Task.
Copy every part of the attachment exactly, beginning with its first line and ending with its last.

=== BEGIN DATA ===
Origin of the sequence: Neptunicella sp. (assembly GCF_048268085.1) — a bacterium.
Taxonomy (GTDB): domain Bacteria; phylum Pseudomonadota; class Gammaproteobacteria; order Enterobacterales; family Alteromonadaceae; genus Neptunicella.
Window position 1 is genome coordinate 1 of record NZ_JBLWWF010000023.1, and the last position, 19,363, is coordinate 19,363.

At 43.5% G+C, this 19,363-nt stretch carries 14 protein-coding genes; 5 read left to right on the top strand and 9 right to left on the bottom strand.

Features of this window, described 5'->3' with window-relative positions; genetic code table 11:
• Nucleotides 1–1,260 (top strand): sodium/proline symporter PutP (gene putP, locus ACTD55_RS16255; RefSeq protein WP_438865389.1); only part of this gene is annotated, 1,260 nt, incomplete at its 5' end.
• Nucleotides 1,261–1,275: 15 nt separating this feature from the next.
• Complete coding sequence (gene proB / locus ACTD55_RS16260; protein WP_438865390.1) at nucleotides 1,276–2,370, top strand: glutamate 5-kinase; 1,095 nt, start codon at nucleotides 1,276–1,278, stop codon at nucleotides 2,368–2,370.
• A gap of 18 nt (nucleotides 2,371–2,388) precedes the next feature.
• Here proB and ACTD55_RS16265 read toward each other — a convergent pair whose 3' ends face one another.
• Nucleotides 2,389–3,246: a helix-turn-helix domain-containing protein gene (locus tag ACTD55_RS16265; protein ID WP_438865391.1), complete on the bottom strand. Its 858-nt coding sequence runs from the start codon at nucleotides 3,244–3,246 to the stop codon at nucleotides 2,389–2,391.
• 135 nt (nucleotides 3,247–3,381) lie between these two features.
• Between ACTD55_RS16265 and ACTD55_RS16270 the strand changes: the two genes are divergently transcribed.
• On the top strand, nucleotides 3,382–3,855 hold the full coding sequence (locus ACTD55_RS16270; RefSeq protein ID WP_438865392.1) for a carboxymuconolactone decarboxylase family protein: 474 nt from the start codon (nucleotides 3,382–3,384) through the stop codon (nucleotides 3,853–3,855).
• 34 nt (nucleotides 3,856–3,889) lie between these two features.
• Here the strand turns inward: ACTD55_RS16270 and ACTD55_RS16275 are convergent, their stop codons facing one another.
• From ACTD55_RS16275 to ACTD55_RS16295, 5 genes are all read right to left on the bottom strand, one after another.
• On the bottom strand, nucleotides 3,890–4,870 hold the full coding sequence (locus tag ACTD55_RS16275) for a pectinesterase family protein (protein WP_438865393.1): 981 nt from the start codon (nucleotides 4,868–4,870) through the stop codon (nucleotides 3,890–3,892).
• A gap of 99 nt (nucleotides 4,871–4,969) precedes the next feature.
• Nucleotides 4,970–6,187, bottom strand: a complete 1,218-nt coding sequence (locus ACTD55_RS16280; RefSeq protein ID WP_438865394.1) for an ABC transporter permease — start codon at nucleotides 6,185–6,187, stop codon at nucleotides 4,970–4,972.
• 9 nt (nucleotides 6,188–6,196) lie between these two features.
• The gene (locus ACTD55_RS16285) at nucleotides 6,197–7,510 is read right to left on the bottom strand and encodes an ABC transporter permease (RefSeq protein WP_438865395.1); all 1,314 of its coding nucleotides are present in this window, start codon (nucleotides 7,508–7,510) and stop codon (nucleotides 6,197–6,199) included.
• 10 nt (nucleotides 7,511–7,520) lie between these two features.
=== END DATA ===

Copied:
Origin of the sequence: Neptunicella sp. (assembly GCF_048268085.1) — a bacterium.
Taxonomy (GTDB): domain Bacteria; phylum Pseudomonadota; class Gammaproteobacteria; order Enterobacterales; family Alteromonadaceae; genus Neptunicella.
Window position 1 is genome coordinate 1 of record NZ_JBLWWF010000023.1, and the last position, 19,363, is coordinate 19,363.

At 43.5% G+C, this 19,363-nt stretch carries 14 protein-coding genes; 5 read left to right on the top strand and 9 right to left on the bottom strand.

Features of this window, described 5'->3' with window-relative positions; genetic code table 11:
• Nucleotides 1–1,260 (top strand): sodium/proline symporter PutP (gene putP, locus ACTD55_RS16255; RefSeq protein WP_438865389.1); only part of this gene is annotated, 1,260 nt, incomplete at its 5' end.
• Nucleotides 1,261–1,275: 15 nt separating this feature from the next.
• Complete coding sequence (gene proB / locus ACTD55_RS16260; protein WP_438865390.1) at nucleotides 1,276–2,370, top strand: glutamate 5-kinase; 1,095 nt, start codon at nucleotides 1,276–1,278, stop codon at nucleotides 2,368–2,370.
• A gap of 18 nt (nucleotides 2,371–2,388) precedes the next feature.
• Here proB and ACTD55_RS16265 read toward each other — a convergent pair whose 3' ends face one another.
• Nucleotides 2,389–3,246: a helix-turn-helix domain-containing protein gene (locus tag ACTD55_RS16265; protein ID WP_438865391.1), complete on the bottom strand. Its 858-nt coding sequence runs from the start codon at nucleotides 3,244–3,246 to the stop codon at nucleotides 2,389–2,391.
• 135 nt (nucleotides 3,247–3,381) lie between these two features.
• Between ACTD55_RS16265 and ACTD55_RS16270 the strand changes: the two genes are divergently transcribed.
• On the top strand, nucleotides 3,382–3,855 hold the full coding sequence (locus ACTD55_RS16270; RefSeq protein ID WP_438865392.1) for a carboxymuconolactone decarboxylase family protein: 474 nt from the start codon (nucleotides 3,382–3,384) through the stop codon (nucleotides 3,853–3,855).
• 34 nt (nucleotides 3,856–3,889) lie between these two features.
• Here the strand turns inward: ACTD55_RS16270 and ACTD55_RS16275 are convergent, their stop codons facing one another.
• From ACTD55_RS16275 to ACTD55_RS16295, 5 genes are all read right to left on the bottom strand, one after another.
• On the bottom strand, nucleotides 3,890–4,870 hold the full coding sequence (locus tag ACTD55_RS16275) for a pectinesterase family protein (protein WP_438865393.1): 981 nt from the start codon (nucleotides 4,868–4,870) through the stop codon (nucleotides 3,890–3,892).
• A gap of 99 nt (nucleotides 4,871–4,969) precedes the next feature.
• Nucleotides 4,970–6,187, bottom strand: a complete 1,218-nt coding sequence (locus ACTD55_RS16280; RefSeq protein ID WP_438865394.1) for an ABC transporter permease — start codon at nucleotides 6,185–6,187, stop codon at nucleotides 4,970–4,972.
• 9 nt (nucleotides 6,188–6,196) lie between these two features.
• The gene (locus ACTD55_RS16285) at nucleotides 6,197–7,510 is read right to left on the bottom strand and encodes an ABC transporter permease (RefSeq protein WP_438865395.1); all 1,314 of its coding nucleotides are present in this window, start codon (nucleotides 7,508–7,510) and stop codon (nucleotides 6,197–6,199) included.
• 10 nt (nucleotides 7,511–7,520) lie between these two features.